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I have a empirical cumulative probability distribution function for a random variable. The random variable is "time to failure" and I have the full curve i.e till the probability reaches 1. I want to know Mean Time To Failure i.e expectation of that random variable. Is there any standard method to find mean from an empirical distribution.

I am getting the empirical CDF (as discrete values) as output from a "model checking tool" which uses iterative numerical computation techniques to get those probabilities. For example, let F(x)=P(X<=t) is the CDF of the random variable X where X stands for time between failure. To plot the curve of F(X) vs t I am varying t with some step size, calculating F(X) for that t using the "model checking tool" and adding the points to get the curve. I can use small step size to get the more accurate curve. So, I have access to only this CDF values at different t. From this values I want to do a good estimate of mean value of X.

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    $\begingroup$ It is considered somewhat impolite to simultaneously post (or nearly so, in your case) the same question in multiple forums. See the various meta sites for more details. Crosspost: math.stackexchange.com/questions/61460/… $\endgroup$
    – cardinal
    Commented Sep 3, 2011 at 4:18
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    $\begingroup$ well, it's a fact that $E(X) = \int_{0}^{\infty} \big(1-F(x) \big) dx$ for a non-negative random variable $X$ with cdf $F$. Perhaps you can use this fact while invoking the convergence of the empirical cdf to the true one to get an estimate. $\endgroup$
    – Macro
    Commented Sep 3, 2011 at 4:25
  • $\begingroup$ @cardinal: Sorry for posting it twice. Actually, someone in math exchange has suggested me to post in stats.stackexchange as it is relevant to statistics $\endgroup$ Commented Sep 3, 2011 at 4:40
  • $\begingroup$ You've received pretty explicit answers there, including the one that @Macro lists. Where do your remaining doubts lie? $\endgroup$
    – cardinal
    Commented Sep 3, 2011 at 4:49
  • $\begingroup$ Let's resolve it this way -- please edit the Q to express your remaining doubts or it will be closed. $\endgroup$
    – user88
    Commented Sep 3, 2011 at 11:26

1 Answer 1


I know this is an older question, but others may find the answer helpful.

Given the empirical CDF, $F_n(x)$, call the percent points of the CDF $\alpha$ (which range from $0$ to $1$) and their corresponding values VaR$_\alpha$ (Value at Risk). VaR$_\alpha$ is simply $F_n^{-1}(\alpha)$ You can use the fact that: $$ E(X) = \int_0^1 VaR_\alpha\;d\alpha $$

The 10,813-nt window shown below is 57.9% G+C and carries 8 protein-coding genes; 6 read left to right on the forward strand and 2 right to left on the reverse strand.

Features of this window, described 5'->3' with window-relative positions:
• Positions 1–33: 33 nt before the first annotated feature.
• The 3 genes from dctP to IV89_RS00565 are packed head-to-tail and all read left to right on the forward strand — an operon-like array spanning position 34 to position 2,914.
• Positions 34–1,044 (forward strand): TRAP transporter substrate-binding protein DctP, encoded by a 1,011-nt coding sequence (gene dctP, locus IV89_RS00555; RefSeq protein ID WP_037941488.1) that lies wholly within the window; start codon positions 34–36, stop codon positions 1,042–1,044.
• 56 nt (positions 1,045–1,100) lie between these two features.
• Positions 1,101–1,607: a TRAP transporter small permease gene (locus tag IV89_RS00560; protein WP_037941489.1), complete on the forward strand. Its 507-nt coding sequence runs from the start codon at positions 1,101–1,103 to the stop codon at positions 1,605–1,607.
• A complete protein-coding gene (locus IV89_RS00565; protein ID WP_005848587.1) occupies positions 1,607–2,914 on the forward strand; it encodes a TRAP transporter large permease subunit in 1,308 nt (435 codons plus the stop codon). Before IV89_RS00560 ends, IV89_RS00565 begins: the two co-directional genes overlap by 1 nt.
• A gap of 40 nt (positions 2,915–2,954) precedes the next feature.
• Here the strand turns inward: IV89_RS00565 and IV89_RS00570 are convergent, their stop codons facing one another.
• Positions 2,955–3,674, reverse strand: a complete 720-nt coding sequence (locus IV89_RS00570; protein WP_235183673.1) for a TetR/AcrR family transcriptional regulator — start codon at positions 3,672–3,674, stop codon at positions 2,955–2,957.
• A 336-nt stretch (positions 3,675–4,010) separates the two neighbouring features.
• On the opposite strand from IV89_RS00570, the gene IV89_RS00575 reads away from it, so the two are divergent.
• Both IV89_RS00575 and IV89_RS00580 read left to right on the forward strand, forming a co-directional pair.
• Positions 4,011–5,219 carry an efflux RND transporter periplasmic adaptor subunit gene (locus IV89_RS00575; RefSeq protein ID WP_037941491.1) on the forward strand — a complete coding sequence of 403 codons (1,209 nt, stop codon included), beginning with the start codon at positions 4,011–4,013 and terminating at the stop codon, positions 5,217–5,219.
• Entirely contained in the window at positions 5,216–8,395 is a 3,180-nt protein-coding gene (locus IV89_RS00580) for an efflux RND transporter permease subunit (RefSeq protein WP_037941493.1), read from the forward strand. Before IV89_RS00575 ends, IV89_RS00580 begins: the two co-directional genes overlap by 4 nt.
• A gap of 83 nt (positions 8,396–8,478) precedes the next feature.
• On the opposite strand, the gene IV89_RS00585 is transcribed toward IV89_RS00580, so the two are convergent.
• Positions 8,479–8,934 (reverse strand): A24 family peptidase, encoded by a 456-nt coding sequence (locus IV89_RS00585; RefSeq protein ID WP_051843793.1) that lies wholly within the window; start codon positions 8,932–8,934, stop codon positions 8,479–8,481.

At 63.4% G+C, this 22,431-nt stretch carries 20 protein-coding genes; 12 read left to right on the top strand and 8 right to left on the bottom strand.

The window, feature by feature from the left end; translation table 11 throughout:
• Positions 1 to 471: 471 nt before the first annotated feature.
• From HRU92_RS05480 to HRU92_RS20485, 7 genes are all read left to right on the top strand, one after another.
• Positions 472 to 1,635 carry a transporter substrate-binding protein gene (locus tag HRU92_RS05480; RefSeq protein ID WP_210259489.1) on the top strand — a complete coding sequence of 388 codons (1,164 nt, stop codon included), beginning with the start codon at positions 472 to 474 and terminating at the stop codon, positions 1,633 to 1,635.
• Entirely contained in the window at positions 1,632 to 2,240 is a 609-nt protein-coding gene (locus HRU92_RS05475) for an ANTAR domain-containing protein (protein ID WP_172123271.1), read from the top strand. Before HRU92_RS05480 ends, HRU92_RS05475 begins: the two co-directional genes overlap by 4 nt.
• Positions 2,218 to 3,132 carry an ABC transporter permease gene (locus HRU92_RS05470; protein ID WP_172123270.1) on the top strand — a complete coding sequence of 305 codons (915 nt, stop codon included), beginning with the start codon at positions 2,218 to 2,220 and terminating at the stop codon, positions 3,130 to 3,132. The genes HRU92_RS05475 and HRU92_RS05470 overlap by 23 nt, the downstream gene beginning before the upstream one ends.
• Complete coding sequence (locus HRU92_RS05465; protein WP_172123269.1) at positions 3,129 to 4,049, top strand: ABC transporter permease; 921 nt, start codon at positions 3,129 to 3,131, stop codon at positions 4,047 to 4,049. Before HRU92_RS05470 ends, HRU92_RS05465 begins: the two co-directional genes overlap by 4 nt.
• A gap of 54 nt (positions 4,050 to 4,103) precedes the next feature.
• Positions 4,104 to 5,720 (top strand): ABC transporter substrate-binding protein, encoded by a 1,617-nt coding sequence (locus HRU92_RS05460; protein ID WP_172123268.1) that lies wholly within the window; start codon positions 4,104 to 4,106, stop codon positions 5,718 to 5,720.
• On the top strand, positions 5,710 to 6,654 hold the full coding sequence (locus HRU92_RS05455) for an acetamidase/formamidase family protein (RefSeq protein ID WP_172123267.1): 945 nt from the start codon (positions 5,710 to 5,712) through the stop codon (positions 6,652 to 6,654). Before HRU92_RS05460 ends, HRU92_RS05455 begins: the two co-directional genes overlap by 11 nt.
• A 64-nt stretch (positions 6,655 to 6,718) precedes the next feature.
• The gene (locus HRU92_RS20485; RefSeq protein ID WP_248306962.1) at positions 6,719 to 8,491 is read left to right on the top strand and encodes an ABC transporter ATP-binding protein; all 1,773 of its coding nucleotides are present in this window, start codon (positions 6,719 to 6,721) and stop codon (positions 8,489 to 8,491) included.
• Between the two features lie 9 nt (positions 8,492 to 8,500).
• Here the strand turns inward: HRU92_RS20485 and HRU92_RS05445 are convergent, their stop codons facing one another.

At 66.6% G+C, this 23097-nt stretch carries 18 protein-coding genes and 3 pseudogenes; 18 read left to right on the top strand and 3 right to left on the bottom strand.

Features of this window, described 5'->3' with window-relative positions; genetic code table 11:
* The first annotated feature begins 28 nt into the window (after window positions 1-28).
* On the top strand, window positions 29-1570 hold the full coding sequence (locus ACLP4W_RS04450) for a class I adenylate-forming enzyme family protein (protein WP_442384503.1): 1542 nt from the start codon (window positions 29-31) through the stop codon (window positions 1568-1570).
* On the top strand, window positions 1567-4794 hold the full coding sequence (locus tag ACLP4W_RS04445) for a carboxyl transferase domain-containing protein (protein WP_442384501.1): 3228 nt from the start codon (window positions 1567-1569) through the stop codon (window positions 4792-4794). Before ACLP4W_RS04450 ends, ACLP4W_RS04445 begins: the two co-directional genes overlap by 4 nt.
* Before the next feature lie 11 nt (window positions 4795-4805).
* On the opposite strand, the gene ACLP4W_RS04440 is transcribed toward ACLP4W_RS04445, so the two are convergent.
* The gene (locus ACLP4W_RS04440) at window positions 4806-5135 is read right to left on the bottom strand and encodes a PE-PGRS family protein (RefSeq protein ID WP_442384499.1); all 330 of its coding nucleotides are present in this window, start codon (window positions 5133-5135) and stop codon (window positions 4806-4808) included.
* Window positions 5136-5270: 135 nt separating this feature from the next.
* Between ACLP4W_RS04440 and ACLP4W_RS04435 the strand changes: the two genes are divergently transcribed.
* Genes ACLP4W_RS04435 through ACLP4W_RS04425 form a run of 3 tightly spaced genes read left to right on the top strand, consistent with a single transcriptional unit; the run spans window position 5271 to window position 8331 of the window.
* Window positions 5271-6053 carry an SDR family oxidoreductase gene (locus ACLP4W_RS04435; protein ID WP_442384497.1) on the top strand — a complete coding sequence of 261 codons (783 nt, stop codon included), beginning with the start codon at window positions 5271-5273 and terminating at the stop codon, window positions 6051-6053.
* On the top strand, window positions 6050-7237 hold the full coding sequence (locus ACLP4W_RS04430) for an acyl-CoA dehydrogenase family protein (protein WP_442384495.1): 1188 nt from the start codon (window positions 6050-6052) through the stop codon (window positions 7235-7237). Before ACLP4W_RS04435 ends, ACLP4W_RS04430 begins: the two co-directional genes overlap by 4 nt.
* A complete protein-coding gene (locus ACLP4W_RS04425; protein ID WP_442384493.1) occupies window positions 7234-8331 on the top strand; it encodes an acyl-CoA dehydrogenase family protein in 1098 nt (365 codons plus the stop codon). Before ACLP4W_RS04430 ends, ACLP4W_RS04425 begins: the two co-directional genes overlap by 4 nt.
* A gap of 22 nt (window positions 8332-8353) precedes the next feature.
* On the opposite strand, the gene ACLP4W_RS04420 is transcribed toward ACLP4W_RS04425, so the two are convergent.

This is actually the dual of the relationship @Macro stated, however, instead of adding up vertical slices across the x-axis from $F(x)$ to $1$, you are adding horizontal slices from the y-axis to F(x) up to $y=1$. It is the same area.

To actually do the integration, I'd recommend the trapezoid rule, so given $n$ entries in the CDF we have: $$ E(X) \approx \sum_{k=0}^{n-1} \frac{VaR_{k+1} + VaR_{k}}{2}\cdot\left(\alpha_{k+1}-\alpha_{k}\right) $$

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    $\begingroup$ Given you're on a stats site, you should probably use a more conventionally-statistical term in place of VaR. At the very least, you should define it -- I don't imagine the average psych- or bio- or medical- stats person has encountered VaR. Outside of places like banking/finance and insurance, it's pretty rare to encounter it -- and even within banking vs insurance, there can be differences in how it's looked at. $\endgroup$
    – Glen_b
    Commented Sep 5, 2013 at 2:32
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    $\begingroup$ @Glen_b that is an excellent point, thank you, and I have edited the answer to provide a more well-known definition. As someone who deals in insurance math, I appreciate that I may be guilty of thinking it its terms, which can be different from more generalized statistical terms. $\endgroup$
    – Avraham
    Commented Sep 8, 2013 at 13:39
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    $\begingroup$ Beyond @Glen_b's point about VaR, percentiles are values of $X$, not the associated cumulative probabilities. For example, $\alpha = 0.5$ defines the median, but the median is the percentile, not $\alpha$. Some people say percent points, which may be where you are getting confused. $\endgroup$
    – Nick Cox
    Commented Sep 8, 2013 at 23:43
  • $\begingroup$ Much obliged for the clarification of terminology. $\endgroup$
    – Avraham
    Commented Sep 9, 2013 at 3:11

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